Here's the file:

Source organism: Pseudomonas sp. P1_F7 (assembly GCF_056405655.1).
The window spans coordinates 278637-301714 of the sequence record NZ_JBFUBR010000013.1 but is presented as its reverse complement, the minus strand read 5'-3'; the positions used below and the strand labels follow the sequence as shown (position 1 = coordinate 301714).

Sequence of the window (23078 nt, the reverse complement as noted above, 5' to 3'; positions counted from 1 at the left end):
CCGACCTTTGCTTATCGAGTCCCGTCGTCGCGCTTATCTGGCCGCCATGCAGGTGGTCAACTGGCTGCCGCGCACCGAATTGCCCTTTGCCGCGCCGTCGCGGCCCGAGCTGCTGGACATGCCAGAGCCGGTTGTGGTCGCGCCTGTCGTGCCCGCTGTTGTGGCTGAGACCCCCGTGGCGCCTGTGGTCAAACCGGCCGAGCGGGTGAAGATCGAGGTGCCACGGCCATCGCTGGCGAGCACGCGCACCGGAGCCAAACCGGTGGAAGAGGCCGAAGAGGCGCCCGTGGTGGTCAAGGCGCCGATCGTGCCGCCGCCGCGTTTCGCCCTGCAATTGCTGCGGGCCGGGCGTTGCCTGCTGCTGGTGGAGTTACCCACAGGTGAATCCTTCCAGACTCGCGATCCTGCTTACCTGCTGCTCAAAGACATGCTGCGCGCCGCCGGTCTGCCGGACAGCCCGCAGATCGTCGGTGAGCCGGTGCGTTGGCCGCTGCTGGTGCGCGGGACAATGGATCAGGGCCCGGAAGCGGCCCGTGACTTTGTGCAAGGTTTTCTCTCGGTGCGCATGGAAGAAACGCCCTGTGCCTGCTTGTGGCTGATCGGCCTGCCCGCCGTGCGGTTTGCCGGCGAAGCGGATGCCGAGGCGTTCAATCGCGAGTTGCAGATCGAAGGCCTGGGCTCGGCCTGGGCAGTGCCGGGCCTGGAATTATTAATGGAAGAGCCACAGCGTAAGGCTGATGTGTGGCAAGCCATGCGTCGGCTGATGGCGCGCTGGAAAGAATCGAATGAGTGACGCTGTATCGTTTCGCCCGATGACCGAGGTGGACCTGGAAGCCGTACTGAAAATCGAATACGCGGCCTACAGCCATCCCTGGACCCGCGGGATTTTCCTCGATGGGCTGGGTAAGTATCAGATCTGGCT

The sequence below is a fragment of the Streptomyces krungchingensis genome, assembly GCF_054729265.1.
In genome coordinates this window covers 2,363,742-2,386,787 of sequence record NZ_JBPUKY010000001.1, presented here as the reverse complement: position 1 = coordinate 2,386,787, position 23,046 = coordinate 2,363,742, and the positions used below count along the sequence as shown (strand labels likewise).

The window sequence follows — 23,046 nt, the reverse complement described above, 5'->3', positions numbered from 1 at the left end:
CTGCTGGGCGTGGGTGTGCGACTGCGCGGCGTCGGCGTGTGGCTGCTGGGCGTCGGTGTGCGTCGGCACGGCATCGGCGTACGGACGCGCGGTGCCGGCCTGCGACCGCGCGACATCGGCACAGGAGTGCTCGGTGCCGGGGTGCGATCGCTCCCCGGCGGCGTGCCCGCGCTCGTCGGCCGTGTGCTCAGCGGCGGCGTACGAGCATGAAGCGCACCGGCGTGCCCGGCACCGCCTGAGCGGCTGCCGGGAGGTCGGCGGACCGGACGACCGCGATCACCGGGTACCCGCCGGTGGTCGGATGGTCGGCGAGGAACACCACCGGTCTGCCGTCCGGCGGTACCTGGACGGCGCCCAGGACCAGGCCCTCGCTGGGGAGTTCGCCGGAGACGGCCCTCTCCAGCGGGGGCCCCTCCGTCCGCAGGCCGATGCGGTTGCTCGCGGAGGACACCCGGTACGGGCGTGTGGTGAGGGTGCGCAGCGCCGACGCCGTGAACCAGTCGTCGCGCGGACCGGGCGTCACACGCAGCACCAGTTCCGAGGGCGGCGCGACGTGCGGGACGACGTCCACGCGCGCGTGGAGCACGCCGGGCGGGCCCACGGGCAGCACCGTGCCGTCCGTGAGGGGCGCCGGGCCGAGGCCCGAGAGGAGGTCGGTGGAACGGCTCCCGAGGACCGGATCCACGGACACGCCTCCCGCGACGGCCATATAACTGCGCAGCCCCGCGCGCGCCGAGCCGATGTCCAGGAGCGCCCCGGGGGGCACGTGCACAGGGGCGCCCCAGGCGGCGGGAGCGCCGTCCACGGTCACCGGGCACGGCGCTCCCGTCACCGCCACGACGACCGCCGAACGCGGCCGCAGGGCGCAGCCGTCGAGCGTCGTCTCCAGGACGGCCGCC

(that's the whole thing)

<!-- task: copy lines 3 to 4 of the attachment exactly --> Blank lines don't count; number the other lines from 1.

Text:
Sequence of the window (23078 nt, the reverse complement as noted above, 5' to 3'; positions counted from 1 at the left end):
CCGACCTTTGCTTATCGAGTCCCGTCGTCGCGCTTATCTGGCCGCCATGCAGGTGGTCAACTGGCTGCCGCGCACCGAATTGCCCTTTGCCGCGCCGTCGCGGCCCGAGCTGCTGGACATGCCAGAGCCGGTTGTGGTCGCGCCTGTCGTGCCCGCTGTTGTGGCTGAGACCCCCGTGGCGCCTGTGGTCAAACCGGCCGAGCGGGTGAAGATCGAGGTGCCACGGCCATCGCTGGCGAGCACGCGCACCGGAGCCAAACCGGTGGAAGAGGCCGAAGAGGCGCCCGTGGTGGTCAAGGCGCCGATCGTGCCGCCGCCGCGTTTCGCCCTGCAATTGCTGCGGGCCGGGCGTTGCCTGCTGCTGGTGGAGTTACCCACAGGTGAATCCTTCCAGACTCGCGATCCTGCTTACCTGCTGCTCAAAGACATGCTGCGCGCCGCCGGTCTGCCGGACAGCCCGCAGATCGTCGGTGAGCCGGTGCGTTGGCCGCTGCTGGTGCGCGGGACAATGGATCAGGGCCCGGAAGCGGCCCGTGACTTTGTGCAAGGTTTTCTCTCGGTGCGCATGGAAGAAACGCCCTGTGCCTGCTTGTGGCTGATCGGCCTGCCCGCCGTGCGGTTTGCCGGCGAAGCGGATGCCGAGGCGTTCAATCGCGAGTTGCAGATCGAAGGCCTGGGCTCGGCCTGGGCAGTGCCGGGCCTGGAATTATTAATGGAAGAGCCACAGCGTAAGGCTGATGTGTGGCAAGCCATGCGTCGGCTGATGGCGCGCTGGAAAGAATCGAATGAGTGACGCTGTATCGTTTCGCCCGATGACCGAGGTGGACCTGGAAGCCGTACTGAAAATCGAATACGCGGCCTACAGCCATCCCTGGACCCGCGGGATTTTCCTCGATGGGCTGGGTAAGTATCAGATCTGGCT